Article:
Delta-like SARS-CoV-2 variants are most likely to increase pandemic severity
A SARS-CoV-2 variant with traits similar to that of the Delta variant—enhanced transmissibility and an ability to infect people who had previous infections/vaccination—will cause a more severe pandemic with more infections and breakthrough infections/reinfections than variants with either trait alone, according to a mathematical model created by researchers at Harvard T.H. Chan School of Public Health.
Their work, which was published online November 19, 2021 in Cell, could help researchers and public health officials interpret the significance of novel and existing variants and design tailored public health responses for various scenarios based on a variant's characteristics.
"Thus far, evidence of immune escape—the ability of a variant to evade the immune system and cause reinfections or breakthrough infections—has been a red flag," said Mary Bushman, co-author of the Cell paper and a postdoctoral research fellow in the Department of Epidemiology at Harvard Chan School. "Our findings say it's maybe more of a yellow flag—this is not such a big deal on its own. But when it's combined with enhanced transmissibility, then it can be a really big deal."
As the COVID pandemic has progressed, variants of the initial wild-type SARS-CoV-2 virus have emerged. Some have quickly become a dominant strain and increased the number of infections, like the Alpha and Delta variants, while others, like Beta, failed to take hold or significantly affect the pandemic's trajectory. To understand the effects that certain factors would have on a pandemic, Bushman created a model that simulates how pandemics fueled by hypothetical variants would affect populations that are using various combinations of masking with physical distancing, and vaccinations.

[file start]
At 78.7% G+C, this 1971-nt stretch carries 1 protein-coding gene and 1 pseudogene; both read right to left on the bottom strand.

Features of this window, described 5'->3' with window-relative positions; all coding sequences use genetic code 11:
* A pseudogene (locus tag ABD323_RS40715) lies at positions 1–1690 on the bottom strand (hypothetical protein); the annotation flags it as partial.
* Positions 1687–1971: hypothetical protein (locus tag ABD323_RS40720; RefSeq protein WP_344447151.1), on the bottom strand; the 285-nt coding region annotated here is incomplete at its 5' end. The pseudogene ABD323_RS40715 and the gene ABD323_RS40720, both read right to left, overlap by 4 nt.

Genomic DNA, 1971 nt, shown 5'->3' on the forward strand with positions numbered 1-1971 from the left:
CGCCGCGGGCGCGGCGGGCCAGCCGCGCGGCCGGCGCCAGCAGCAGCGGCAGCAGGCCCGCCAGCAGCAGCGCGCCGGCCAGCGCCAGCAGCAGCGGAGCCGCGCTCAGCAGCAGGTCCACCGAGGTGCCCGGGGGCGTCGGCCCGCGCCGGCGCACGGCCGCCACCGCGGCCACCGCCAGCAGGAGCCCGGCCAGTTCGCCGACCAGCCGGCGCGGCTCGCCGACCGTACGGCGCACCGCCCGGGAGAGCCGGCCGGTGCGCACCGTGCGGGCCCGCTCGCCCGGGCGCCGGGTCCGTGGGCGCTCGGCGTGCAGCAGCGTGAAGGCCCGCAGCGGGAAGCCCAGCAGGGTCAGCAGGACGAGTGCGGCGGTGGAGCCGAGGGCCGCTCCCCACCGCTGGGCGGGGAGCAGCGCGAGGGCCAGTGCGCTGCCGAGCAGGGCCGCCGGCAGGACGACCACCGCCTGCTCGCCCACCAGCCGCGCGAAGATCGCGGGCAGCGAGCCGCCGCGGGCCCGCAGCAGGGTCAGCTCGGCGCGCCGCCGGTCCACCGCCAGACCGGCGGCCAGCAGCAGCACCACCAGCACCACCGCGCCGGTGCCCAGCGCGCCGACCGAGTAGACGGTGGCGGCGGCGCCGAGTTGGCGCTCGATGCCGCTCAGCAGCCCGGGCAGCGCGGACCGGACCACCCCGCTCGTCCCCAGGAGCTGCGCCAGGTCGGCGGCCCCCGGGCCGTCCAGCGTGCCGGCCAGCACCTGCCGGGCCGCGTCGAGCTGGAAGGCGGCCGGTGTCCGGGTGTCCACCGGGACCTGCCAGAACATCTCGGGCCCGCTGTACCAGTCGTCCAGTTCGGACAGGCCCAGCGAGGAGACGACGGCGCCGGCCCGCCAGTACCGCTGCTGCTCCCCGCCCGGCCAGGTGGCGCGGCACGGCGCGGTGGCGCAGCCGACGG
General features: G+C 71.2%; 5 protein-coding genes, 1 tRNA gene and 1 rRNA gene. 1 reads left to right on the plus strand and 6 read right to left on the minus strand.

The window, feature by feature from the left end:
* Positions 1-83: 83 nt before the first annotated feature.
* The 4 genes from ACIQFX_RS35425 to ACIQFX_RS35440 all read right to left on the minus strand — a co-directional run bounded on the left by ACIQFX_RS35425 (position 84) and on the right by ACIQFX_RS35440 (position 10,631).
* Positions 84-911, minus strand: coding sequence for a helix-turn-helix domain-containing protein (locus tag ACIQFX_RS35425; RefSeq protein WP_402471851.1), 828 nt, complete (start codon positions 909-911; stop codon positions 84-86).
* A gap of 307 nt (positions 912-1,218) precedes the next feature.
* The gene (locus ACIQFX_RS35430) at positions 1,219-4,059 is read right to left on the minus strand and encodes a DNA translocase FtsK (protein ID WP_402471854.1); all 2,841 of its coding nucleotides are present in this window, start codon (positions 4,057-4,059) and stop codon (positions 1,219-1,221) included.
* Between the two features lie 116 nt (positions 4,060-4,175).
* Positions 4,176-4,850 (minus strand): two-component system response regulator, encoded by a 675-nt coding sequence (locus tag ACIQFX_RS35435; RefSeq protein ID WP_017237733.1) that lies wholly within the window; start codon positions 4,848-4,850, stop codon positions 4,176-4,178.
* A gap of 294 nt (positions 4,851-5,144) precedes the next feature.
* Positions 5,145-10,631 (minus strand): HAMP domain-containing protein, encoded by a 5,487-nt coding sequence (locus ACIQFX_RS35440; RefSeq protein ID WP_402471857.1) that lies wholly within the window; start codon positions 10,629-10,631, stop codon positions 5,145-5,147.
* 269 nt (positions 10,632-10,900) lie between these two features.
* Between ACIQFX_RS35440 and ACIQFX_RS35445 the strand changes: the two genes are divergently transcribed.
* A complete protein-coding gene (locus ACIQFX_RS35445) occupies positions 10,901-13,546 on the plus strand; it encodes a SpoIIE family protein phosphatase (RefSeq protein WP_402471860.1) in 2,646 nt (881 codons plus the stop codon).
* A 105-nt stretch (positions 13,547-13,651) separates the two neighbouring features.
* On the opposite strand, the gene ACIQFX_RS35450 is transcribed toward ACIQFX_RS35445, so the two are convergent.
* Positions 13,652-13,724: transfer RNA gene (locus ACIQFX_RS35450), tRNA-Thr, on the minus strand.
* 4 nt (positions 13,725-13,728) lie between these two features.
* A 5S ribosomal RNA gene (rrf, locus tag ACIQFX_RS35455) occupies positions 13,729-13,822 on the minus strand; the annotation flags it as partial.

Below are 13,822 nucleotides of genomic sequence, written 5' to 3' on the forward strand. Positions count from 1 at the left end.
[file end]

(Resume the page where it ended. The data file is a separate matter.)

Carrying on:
The analysis simulated a SARS-CoV-2 pandemic with several different hypothetical variants including combinations of the two traits: enhanced transmissibility, similar to the Alpha variant; partial immune escape, similar to the Beta variant; enhanced transmissibility with partial immune escape, similar to the Delta variant; and a variant with neither trait. The analysis also factored in how certain variables, such as masking/physical distancing or vaccinations, would affect the pandemic's trajectory. For each of the scenarios, the researchers analyzed the total number of infections as well as the number/percentage of infections averted by vaccination.
Bushman and their team determined that a variant with enhanced transmissibility alone would likely be more dangerous than a variant that could partially evade the immune system. Yet a variant with both traits could cause more infections, reinfections, and breakthrough infections than a variant with either trait alone.
According to the model, vaccination is also predicted to be highly beneficial in the case of Delta-like variants because vaccinations would prevent a greater number of cases that a more transmissible virus would potentially cause, and because the milder nature of breakthrough infections should substantially reduce overall mortality.
"It's really important that people realize the emergence of variants like Delta make high levels of vaccination all the more crucial," said Bill Hanage, associate professor of epidemiology and co-author of the Cell paper. "Even if we cannot eliminate the virus, we can ensure that people face it with the best preparation, and a more transmissible virus means there will be more infections in the absence of vaccination, so more people stand to benefit from it."
Other Harvard Chan School co-authors of the study included Rebecca Kahn, Bradford Taylor, and Marc Lipsitch.